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“The limitation of free speech in Parliament” (4 Dec. 2014).


The Speaker and limitation of free speech in parliament
Professor Wadan Narsey (4th Dec. 2014)

For eight years, all that tax payers and citizens could do with their legitimate queries of government was write Letters to the Editor which were often censored (as some still are), or if published, simply ignored by those wielding authority.

For the first time in eight years, Fiji people are now seeing their elected parliamentarians asking pertinent questions of government members, criticizing or commenting on government policies, and government members put under public pressure to reply, and be recorded.

The Hon. Speaker now has a most critical role to play, in either encouraging responsible free speech in parliament, or significantly limiting the ability of parliamentarians to raise questions that the public would want answered.

The viewers of televised sessions of 2nd and 3rd Dec. 2014 have seen three types of restrictive interventions by the Speaker, often at the instigation of vociferous Government members.

These three restrictive interventions came in the guise of a question “what’s the relation to the budget?” or an admonition, “do not become personal” or an arbitrary ruling “I have already allowed 3 supplementary questions and I will not allow any more”.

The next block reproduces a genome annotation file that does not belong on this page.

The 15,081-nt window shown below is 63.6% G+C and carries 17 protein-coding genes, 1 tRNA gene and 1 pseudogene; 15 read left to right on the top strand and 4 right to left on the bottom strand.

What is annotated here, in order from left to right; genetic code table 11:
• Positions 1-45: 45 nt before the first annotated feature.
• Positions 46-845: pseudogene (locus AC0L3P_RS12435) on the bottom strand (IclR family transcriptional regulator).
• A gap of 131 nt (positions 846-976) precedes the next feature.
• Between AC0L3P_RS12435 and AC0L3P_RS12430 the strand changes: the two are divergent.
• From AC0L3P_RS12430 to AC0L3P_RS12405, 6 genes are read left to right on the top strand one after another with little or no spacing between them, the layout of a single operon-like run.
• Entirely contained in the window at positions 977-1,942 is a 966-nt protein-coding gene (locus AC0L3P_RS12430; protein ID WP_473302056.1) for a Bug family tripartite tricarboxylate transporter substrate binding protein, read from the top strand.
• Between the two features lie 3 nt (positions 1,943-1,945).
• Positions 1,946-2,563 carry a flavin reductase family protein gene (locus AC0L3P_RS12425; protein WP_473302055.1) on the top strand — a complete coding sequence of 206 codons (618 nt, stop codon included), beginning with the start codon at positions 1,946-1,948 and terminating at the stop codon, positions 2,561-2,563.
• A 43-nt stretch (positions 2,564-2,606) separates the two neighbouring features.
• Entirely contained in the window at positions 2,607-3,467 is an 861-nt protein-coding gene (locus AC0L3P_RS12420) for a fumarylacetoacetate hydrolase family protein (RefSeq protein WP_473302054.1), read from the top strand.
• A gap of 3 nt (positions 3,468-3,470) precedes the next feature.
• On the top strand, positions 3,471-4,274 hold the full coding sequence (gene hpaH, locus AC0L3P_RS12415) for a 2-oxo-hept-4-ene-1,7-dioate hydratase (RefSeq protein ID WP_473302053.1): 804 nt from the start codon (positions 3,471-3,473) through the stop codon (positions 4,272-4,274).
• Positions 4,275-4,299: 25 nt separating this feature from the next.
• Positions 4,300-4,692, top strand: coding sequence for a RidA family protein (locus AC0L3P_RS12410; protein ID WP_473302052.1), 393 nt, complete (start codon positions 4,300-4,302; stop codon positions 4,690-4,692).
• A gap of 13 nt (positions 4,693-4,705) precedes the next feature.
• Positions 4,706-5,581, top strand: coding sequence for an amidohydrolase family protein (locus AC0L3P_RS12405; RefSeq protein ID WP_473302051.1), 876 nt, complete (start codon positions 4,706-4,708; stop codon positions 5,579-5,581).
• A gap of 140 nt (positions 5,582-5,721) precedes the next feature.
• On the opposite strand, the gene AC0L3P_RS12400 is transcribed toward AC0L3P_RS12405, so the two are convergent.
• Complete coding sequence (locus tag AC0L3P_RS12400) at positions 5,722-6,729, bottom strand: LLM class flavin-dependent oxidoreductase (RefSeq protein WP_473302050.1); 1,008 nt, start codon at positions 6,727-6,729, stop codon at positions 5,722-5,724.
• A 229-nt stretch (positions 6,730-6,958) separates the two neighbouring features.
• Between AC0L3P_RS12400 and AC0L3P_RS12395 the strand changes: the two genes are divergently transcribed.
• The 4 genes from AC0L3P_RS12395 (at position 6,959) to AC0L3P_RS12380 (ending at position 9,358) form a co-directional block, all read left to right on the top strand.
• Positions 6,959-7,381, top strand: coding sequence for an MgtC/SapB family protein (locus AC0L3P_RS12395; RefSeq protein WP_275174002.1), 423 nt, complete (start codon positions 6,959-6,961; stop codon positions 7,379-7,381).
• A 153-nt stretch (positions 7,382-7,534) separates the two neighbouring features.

All three restrictions may be debated.

The Hon. Speaker might keep in mind that some of the elected parliamentarians of the Fiji First Party elected government were also the leaders who have managed the economy and tax payers’ funds for the previous eight years, and they should also be answerable to tax payers for what they did then.

The Hon. Speaker might wish to examine good practice in other democracies where Speakers even if appointed from a particular part, are afterwards totally impartial to both sides, however difficult it may be for them personally.

“What’s the relation to the budget?”

Of course, parliamentarians should not be allowed to stray from the substantive content of the bill, currently, the 2015 Budget.

But, several times while the Shadow Finance Minister (Professor Biman Prasad) and other Opposition Members was speaking on governance issues, the Government side kept intervening and demanding to know “What is the relation to the budget?” with the question unfortunately also then being echoed by the Speaker.

The Opposition Members could, as part of their response to the “Point of Order” have explained the following to the Hon. Madam Speaker and the House:

  • the 2015 Budget has many projections and expectations of government revenue
  • which depends crucially on the future growth rate of the economy
  • which depends on private sector investment
  • which depends on investor confidence
  • which can be severely eroded if investors do not have confidence in political stability
  • And any factor that can damage investor confidence is therefore a legitimate discussion point in the parliamentary debate on the 2015 Budget.

These could be issues such as the legal legitimacy of the 2013 Constitution which was unilaterally imposed on Fiji and which many foreign investors would worry about; the differential grant of immunity to military personnel which could cause serious disaffection and dissatisfaction amongst large segments of the population leading to political unrest; or an electoral system which does not allow voters to know who exactly should foster their interests in the annual budget proposals.